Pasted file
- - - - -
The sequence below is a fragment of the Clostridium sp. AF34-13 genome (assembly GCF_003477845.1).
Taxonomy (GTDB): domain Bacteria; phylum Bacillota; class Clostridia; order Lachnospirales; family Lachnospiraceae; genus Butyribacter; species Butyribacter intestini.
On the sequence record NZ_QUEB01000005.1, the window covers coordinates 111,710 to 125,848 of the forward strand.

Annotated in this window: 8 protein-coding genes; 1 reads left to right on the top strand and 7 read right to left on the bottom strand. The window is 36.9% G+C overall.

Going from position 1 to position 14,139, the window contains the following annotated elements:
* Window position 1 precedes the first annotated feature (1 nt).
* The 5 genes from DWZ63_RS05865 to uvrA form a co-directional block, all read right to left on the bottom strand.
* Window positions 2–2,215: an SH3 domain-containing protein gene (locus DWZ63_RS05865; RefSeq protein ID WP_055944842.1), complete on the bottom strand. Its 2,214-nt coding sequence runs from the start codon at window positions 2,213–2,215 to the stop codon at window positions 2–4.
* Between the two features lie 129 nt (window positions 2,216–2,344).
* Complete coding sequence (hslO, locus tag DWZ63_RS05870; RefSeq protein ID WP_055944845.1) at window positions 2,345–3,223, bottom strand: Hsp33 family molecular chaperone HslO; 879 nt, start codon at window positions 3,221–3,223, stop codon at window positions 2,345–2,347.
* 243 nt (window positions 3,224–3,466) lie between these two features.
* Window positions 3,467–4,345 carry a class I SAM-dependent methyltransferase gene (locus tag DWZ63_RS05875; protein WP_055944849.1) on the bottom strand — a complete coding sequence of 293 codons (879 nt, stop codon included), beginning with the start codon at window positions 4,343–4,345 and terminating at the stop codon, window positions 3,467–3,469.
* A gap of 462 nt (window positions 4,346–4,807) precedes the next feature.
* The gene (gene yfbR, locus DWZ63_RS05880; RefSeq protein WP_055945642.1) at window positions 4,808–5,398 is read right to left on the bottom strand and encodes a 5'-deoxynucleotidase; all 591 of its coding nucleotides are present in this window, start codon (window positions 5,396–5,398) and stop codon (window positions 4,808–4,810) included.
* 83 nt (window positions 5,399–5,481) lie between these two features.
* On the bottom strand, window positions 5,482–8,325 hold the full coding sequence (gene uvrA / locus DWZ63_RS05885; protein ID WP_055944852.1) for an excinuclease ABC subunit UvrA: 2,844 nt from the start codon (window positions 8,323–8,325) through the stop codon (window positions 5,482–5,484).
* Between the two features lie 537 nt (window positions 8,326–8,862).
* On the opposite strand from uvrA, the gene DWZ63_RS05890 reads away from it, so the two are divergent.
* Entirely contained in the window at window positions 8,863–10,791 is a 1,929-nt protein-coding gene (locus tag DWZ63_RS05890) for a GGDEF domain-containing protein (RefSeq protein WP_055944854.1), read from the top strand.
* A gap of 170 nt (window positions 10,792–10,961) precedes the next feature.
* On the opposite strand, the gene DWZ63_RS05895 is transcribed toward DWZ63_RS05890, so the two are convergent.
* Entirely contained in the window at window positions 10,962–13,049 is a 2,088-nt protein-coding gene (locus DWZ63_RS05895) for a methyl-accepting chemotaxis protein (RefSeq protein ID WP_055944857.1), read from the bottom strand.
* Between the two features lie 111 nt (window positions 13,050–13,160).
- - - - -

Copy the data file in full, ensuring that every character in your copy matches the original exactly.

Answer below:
The sequence below is a fragment of the Clostridium sp. AF34-13 genome (assembly GCF_003477845.1).
Taxonomy (GTDB): domain Bacteria; phylum Bacillota; class Clostridia; order Lachnospirales; family Lachnospiraceae; genus Butyribacter; species Butyribacter intestini.
On the sequence record NZ_QUEB01000005.1, the window covers coordinates 111,710 to 125,848 of the forward strand.

Annotated in this window: 8 protein-coding genes; 1 reads left to right on the top strand and 7 read right to left on the bottom strand. The window is 36.9% G+C overall.

Going from position 1 to position 14,139, the window contains the following annotated elements:
* Window position 1 precedes the first annotated feature (1 nt).
* The 5 genes from DWZ63_RS05865 to uvrA form a co-directional block, all read right to left on the bottom strand.
* Window positions 2–2,215: an SH3 domain-containing protein gene (locus DWZ63_RS05865; RefSeq protein ID WP_055944842.1), complete on the bottom strand. Its 2,214-nt coding sequence runs from the start codon at window positions 2,213–2,215 to the stop codon at window positions 2–4.
* Between the two features lie 129 nt (window positions 2,216–2,344).
* Complete coding sequence (hslO, locus tag DWZ63_RS05870; RefSeq protein ID WP_055944845.1) at window positions 2,345–3,223, bottom strand: Hsp33 family molecular chaperone HslO; 879 nt, start codon at window positions 3,221–3,223, stop codon at window positions 2,345–2,347.
* 243 nt (window positions 3,224–3,466) lie between these two features.
* Window positions 3,467–4,345 carry a class I SAM-dependent methyltransferase gene (locus tag DWZ63_RS05875; protein WP_055944849.1) on the bottom strand — a complete coding sequence of 293 codons (879 nt, stop codon included), beginning with the start codon at window positions 4,343–4,345 and terminating at the stop codon, window positions 3,467–3,469.
* A gap of 462 nt (window positions 4,346–4,807) precedes the next feature.
* The gene (gene yfbR, locus DWZ63_RS05880; RefSeq protein WP_055945642.1) at window positions 4,808–5,398 is read right to left on the bottom strand and encodes a 5'-deoxynucleotidase; all 591 of its coding nucleotides are present in this window, start codon (window positions 5,396–5,398) and stop codon (window positions 4,808–4,810) included.
* 83 nt (window positions 5,399–5,481) lie between these two features.
* On the bottom strand, window positions 5,482–8,325 hold the full coding sequence (gene uvrA / locus DWZ63_RS05885; protein ID WP_055944852.1) for an excinuclease ABC subunit UvrA: 2,844 nt from the start codon (window positions 8,323–8,325) through the stop codon (window positions 5,482–5,484).
* Between the two features lie 537 nt (window positions 8,326–8,862).
* On the opposite strand from uvrA, the gene DWZ63_RS05890 reads away from it, so the two are divergent.
* Entirely contained in the window at window positions 8,863–10,791 is a 1,929-nt protein-coding gene (locus tag DWZ63_RS05890) for a GGDEF domain-containing protein (RefSeq protein WP_055944854.1), read from the top strand.
* A gap of 170 nt (window positions 10,792–10,961) precedes the next feature.
* On the opposite strand, the gene DWZ63_RS05895 is transcribed toward DWZ63_RS05890, so the two are convergent.
* Entirely contained in the window at window positions 10,962–13,049 is a 2,088-nt protein-coding gene (locus DWZ63_RS05895) for a methyl-accepting chemotaxis protein (RefSeq protein ID WP_055944857.1), read from the bottom strand.
* Between the two features lie 111 nt (window positions 13,050–13,160).